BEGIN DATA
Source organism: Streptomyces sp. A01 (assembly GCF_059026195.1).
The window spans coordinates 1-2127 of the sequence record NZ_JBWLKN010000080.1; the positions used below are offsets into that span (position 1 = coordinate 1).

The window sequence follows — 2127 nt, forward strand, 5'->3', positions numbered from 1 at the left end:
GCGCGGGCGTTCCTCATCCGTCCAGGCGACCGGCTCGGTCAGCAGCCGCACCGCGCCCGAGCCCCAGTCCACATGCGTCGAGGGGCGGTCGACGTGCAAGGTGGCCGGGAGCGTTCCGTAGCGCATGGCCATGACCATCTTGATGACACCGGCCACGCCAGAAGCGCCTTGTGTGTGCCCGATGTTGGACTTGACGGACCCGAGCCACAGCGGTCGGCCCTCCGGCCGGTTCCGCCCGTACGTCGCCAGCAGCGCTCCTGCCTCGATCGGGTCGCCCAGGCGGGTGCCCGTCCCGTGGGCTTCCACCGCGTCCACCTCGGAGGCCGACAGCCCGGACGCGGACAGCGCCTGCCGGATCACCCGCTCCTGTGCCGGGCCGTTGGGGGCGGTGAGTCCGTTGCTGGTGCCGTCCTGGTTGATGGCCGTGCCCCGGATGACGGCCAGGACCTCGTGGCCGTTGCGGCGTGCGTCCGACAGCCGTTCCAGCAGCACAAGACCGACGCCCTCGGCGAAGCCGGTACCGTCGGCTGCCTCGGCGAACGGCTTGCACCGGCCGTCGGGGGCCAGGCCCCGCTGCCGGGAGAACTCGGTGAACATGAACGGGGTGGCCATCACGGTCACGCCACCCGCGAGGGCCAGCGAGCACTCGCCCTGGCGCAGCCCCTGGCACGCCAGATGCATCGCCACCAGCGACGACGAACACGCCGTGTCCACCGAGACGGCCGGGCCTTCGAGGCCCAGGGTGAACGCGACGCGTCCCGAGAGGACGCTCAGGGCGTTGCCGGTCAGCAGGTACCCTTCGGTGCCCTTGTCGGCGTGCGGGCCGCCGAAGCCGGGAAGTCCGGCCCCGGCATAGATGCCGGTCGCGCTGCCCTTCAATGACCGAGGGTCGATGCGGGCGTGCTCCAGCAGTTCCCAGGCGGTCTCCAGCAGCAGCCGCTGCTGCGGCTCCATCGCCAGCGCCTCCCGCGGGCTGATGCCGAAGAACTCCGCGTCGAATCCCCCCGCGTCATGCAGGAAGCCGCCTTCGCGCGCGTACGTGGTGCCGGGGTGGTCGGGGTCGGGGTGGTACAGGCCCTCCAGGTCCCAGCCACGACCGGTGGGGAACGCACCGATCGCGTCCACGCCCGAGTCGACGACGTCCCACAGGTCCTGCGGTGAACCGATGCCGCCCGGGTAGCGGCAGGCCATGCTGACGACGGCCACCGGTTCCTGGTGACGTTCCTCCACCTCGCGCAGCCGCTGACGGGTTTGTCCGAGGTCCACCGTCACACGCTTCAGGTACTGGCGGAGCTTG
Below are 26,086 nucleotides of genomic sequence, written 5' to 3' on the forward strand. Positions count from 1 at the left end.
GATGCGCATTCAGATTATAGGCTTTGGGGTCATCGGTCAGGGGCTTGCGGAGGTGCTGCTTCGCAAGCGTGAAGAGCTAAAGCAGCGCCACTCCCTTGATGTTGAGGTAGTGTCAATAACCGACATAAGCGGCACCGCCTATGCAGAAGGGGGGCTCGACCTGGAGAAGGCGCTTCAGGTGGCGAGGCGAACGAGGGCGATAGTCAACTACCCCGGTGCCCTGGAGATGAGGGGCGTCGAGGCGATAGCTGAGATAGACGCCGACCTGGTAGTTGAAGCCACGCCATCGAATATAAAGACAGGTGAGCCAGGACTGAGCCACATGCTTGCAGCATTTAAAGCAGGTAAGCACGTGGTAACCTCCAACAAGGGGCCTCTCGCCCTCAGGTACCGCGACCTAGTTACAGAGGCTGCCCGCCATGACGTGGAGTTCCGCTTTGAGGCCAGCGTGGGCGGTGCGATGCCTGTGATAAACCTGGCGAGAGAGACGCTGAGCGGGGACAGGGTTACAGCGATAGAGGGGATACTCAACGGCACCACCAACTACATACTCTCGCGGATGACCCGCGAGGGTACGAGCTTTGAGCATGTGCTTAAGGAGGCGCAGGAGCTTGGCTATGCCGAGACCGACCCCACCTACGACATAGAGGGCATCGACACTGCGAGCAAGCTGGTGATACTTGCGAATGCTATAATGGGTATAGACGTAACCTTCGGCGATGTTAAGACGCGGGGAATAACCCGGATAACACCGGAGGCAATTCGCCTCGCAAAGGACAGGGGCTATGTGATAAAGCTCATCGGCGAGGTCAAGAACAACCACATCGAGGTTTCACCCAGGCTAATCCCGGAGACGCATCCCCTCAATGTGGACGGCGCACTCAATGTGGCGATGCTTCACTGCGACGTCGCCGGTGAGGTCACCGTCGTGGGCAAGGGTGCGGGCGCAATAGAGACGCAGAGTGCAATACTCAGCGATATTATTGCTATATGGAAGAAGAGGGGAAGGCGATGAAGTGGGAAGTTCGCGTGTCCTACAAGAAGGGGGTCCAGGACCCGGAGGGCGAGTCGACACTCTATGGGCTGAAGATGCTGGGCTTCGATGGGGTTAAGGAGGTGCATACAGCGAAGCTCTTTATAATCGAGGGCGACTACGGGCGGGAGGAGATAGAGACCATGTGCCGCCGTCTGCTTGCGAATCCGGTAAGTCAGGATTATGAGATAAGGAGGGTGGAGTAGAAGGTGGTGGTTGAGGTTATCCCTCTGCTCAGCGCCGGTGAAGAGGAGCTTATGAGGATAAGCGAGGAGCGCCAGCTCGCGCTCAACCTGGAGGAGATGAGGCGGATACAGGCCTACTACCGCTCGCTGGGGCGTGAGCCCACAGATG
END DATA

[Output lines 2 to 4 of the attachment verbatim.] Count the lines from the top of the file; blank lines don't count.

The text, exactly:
The window spans coordinates 1-2127 of the sequence record NZ_JBWLKN010000080.1; the positions used below are offsets into that span (position 1 = coordinate 1).

The window sequence follows — 2127 nt, forward strand, 5'->3', positions numbered from 1 at the left end:
GCGCGGGCGTTCCTCATCCGTCCAGGCGACCGGCTCGGTCAGCAGCCGCACCGCGCCCGAGCCCCAGTCCACATGCGTCGAGGGGCGGTCGACGTGCAAGGTGGCCGGGAGCGTTCCGTAGCGCATGGCCATGACCATCTTGATGACACCGGCCACGCCAGAAGCGCCTTGTGTGTGCCCGATGTTGGACTTGACGGACCCGAGCCACAGCGGTCGGCCCTCCGGCCGGTTCCGCCCGTACGTCGCCAGCAGCGCTCCTGCCTCGATCGGGTCGCCCAGGCGGGTGCCCGTCCCGTGGGCTTCCACCGCGTCCACCTCGGAGGCCGACAGCCCGGACGCGGACAGCGCCTGCCGGATCACCCGCTCCTGTGCCGGGCCGTTGGGGGCGGTGAGTCCGTTGCTGGTGCCGTCCTGGTTGATGGCCGTGCCCCGGATGACGGCCAGGACCTCGTGGCCGTTGCGGCGTGCGTCCGACAGCCGTTCCAGCAGCACAAGACCGACGCCCTCGGCGAAGCCGGTACCGTCGGCTGCCTCGGCGAACGGCTTGCACCGGCCGTCGGGGGCCAGGCCCCGCTGCCGGGAGAACTCGGTGAACATGAACGGGGTGGCCATCACGGTCACGCCACCCGCGAGGGCCAGCGAGCACTCGCCCTGGCGCAGCCCCTGGCACGCCAGATGCATCGCCACCAGCGACGACGAACACGCCGTGTCCACCGAGACGGCCGGGCCTTCGAGGCCCAGGGTGAACGCGACGCGTCCCGAGAGGACGCTCAGGGCGTTGCCGGTCAGCAGGTACCCTTCGGTGCCCTTGTCGGCGTGCGGGCCGCCGAAGCCGGGAAGTCCGGCCCCGGCATAGATGCCGGTCGCGCTGCCCTTCAATGACCGAGGGTCGATGCGGGCGTGCTCCAGCAGTTCCCAGGCGGTCTCCAGCAGCAGCCGCTGCTGCGGCTCCATCGCCAGCGCCTCCCGCGGGCTGATGCCGAAGAACTCCGCGTCGAATCCCCCCGCGTCATGCAGGAAGCCGCCTTCGCGCGCGTACGTGGTGCCGGGGTGGTCGGGGTCGGGGTGGTACAGGCCCTCCAGGTCCCAGCCACGACCGGTGGGGAACGCACCGATCGCGTCCACGCCCGAGTCGACGACGTCCCACAGGTCCTGCGGTGAACCGATGCCGCCCGGGTAGCGGCAGGCCATGCTGACGACGGCCACCGGTTCCTGGTGACGTTCCTCCACCTCGCGCAGCCGCTGACGGGTTTGTCCGAGGTCCACCGTCACACGCTTCAGGTACTGGCGGAGCTTG